Cultural magazine introduced for `forgotten' middle-class blacks
Washington — Gary A. Puckrein talks day and night about the ``new Afro-American,'' the black with the bulging income, the middle-class attitude, the black American nobody knows. He has carried his soapbox to the offices of corporations and foundations, to affluent black people, and to discerning American readers.
Dr. Puckrein is acting as salesman and advocate for an embryo venture, American Visions, ``The Magazine of Afro-American Culture.'' He is publisher and editor in chief of this magazine, designed to appeal to the tastes of the more-affluent black people and the inquisitive American public.
``Our challenge is twofold,'' Puckrein says. ``We want Americans to subscribe to a new concept in publications about black people. We know that earlier attempts to produce such periodicals have not appealed to a large readership. They have not generated the necessary advertising revenue.''
American Visions, with a 1.5 million press run, hit the newsstands of the nation's capital in early December with a first issue dedicated to Dr. Martin Luther King Jr.
For Puckrein, this issue is the culmination of four years of creating, planning, soliciting, researching, and promoting.
``I walked the corridors,'' he says. ``I talked to corporate officers. I knocked on the foundation doors. More often, I walked out the way I walked in -- with no money. But donors have come through. . . .''
Launching New Visions has been difficult, he says. The words ``not for profit'' make this project almost impossible to sell to donors or contributors, he says.
``We see ourselves as filling a niche -- providing an intellectual magazine of Afro-American culture,'' he says. ``Nothing like it is on the market.''
This venture has created a new life style for Puckrein, a tenured faculty member in history at Rutgers University. He is on leave for his second year as a fellow with the Smithsonian Institution's National Museum of American History.
American Visions is modeled after the successful Smithsonian magazine, he says. ``We are mailing complimentary copies of our first edition to people throughout the nation. . . . We hope enough of them will subscribe to give us a strong circulation base'' to gain advertisers.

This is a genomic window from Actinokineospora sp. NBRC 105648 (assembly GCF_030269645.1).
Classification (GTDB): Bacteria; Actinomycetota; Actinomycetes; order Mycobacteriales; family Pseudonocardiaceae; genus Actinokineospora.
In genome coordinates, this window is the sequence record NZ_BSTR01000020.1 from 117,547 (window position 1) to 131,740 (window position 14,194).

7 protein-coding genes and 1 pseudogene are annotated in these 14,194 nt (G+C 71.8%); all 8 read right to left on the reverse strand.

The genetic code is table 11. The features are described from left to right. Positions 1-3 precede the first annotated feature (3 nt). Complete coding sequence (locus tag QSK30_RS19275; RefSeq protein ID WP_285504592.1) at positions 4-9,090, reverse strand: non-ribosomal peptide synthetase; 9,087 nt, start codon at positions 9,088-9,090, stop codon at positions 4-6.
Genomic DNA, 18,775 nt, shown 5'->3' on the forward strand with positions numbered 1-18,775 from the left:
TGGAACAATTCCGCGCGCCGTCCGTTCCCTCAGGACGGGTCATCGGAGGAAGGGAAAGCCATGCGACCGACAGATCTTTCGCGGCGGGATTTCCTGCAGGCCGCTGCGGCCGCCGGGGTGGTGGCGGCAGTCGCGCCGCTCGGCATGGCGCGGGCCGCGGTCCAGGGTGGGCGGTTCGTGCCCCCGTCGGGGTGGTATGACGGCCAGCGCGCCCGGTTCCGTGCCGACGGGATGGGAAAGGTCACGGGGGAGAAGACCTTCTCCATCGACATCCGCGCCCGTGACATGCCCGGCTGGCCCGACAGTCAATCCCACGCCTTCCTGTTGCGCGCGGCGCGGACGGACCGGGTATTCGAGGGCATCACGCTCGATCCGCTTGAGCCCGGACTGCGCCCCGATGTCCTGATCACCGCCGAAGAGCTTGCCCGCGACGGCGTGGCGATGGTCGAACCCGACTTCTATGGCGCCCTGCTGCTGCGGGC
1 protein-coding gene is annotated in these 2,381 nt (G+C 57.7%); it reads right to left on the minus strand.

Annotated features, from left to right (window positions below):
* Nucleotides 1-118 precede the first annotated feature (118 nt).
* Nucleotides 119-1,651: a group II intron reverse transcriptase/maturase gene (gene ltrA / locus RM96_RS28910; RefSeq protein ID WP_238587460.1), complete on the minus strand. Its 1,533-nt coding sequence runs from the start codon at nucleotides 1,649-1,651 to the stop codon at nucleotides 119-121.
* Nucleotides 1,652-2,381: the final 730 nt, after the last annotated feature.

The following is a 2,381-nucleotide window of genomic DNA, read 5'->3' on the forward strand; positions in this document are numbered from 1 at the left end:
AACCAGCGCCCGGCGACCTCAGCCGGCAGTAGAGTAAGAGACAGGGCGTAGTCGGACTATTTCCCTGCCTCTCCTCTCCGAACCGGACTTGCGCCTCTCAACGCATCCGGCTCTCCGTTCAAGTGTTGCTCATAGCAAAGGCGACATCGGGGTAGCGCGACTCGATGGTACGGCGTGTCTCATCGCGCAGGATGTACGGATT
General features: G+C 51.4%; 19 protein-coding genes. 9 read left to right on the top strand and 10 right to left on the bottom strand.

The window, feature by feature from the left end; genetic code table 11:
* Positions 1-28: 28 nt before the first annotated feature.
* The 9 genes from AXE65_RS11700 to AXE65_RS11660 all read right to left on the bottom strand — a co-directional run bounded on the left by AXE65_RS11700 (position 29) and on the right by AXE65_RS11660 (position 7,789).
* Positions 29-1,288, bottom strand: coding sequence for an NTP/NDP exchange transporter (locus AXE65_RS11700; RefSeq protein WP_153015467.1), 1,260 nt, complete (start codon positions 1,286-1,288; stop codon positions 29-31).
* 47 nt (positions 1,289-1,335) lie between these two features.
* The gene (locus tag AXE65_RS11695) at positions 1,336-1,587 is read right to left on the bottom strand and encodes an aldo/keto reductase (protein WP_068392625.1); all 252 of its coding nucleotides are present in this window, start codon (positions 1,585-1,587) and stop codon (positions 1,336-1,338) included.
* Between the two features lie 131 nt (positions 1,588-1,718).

This magazine, at $3 a copy, will come out bimonthly. It has been financed for its first year with $250,000 from the Smithsonian Institution and a $100,000 interest-free loan from Rutgers. The Phillip Graham Fund of the Washington Post has pledged support, he says. Donations and grants complete the outlay, Puckrein says, adding, ``We are still fund-raising.''
The introductory edition generated $600,000 in advertising, he says. ``Most of this revenue is being spent in promoting the magazine,'' says Puckrein. ``We want to spend any surplus for the study and support of Afro-American culture.''
To attract ad revenue for the first edition, advertising director Cecil Forster conducted an accelerated 60-day campaign from New York City and Washington. ``We received good response from corporations and organizations that support black institutions such as the National Urban League, the United Negro College Fund, and others,'' Mr. Forster said.
The next issue of American Visions is scheduled for March, with bimonthly publication starting after that. With its March issue, the magazine will assume its regular format, with sections on drama, music, books, and other cultural activities, Puckrein says.
It will include articles on black jazz expatriates of Paris, the slavery culture of South Carolina and Georgia, the black museum ``explosion'' nationwide, and how freed black people raised money to commission a statue of Abraham Lincoln and an emancipated slave that still stands in Washington's Lincoln Park.
``Many people tell me the nation's reading audience isn't ready for a magazine like this one,'' Puckrein says. ``Several have been tried, but none have succeeded. The most successful was Black World. It folded four years ago, although it was published by Johnson Publishing Company of Chicago, the nation's largest black business. They publish Ebony and Jet, our most successful magazines.''